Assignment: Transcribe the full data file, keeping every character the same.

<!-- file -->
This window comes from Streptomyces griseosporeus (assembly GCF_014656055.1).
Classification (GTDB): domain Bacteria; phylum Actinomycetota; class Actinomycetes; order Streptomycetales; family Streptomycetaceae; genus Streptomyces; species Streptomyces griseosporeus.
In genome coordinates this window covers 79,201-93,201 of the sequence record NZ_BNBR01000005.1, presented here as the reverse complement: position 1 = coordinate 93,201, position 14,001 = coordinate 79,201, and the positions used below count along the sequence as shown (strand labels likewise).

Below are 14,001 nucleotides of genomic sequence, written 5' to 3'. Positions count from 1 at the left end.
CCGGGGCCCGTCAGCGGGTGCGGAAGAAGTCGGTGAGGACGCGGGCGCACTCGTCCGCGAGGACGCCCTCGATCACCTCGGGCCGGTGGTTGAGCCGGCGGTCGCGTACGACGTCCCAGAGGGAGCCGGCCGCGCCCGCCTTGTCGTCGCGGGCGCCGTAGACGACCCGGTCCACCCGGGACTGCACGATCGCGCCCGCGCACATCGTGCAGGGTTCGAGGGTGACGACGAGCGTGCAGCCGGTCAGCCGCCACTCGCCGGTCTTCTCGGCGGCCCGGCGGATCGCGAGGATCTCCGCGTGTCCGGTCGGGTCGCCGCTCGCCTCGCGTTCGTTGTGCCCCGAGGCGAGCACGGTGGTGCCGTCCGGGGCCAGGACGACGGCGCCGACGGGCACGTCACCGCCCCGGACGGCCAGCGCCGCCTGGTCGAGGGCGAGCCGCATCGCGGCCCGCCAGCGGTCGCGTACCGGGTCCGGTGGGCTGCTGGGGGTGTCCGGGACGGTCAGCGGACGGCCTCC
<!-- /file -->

This window comes from Streptomyces griseosporeus (assembly GCF_014656055.1).
Classification (GTDB): domain Bacteria; phylum Actinomycetota; class Actinomycetes; order Streptomycetales; family Streptomycetaceae; genus Streptomyces; species Streptomyces griseosporeus.
In genome coordinates this window covers 79,201-93,201 of the sequence record NZ_BNBR01000005.1, presented here as the reverse complement: position 1 = coordinate 93,201, position 14,001 = coordinate 79,201, and the positions used below count along the sequence as shown (strand labels likewise).

Below are 14,001 nucleotides of genomic sequence, written 5' to 3'. Positions count from 1 at the left end.
CCGGGGCCCGTCAGCGGGTGCGGAAGAAGTCGGTGAGGACGCGGGCGCACTCGTCCGCGAGGACGCCCTCGATCACCTCGGGCCGGTGGTTGAGCCGGCGGTCGCGTACGACGTCCCAGAGGGAGCCGGCCGCGCCCGCCTTGTCGTCGCGGGCGCCGTAGACGACCCGGTCCACCCGGGACTGCACGATCGCGCCCGCGCACATCGTGCAGGGTTCGAGGGTGACGACGAGCGTGCAGCCGGTCAGCCGCCACTCGCCGGTCTTCTCGGCGGCCCGGCGGATCGCGAGGATCTCCGCGTGTCCGGTCGGGTCGCCGCTCGCCTCGCGTTCGTTGTGCCCCGAGGCGAGCACGGTGGTGCCGTCCGGGGCCAGGACGACGGCGCCGACGGGCACGTCACCGCCCCGGACGGCCAGCGCCGCCTGGTCGAGGGCGAGCCGCATCGCGGCCCGCCAGCGGTCGCGTACCGGGTCCGGTGGGCTGCTGGGGGTGTCCGGGACGGTCAGCGGACGGCCTCC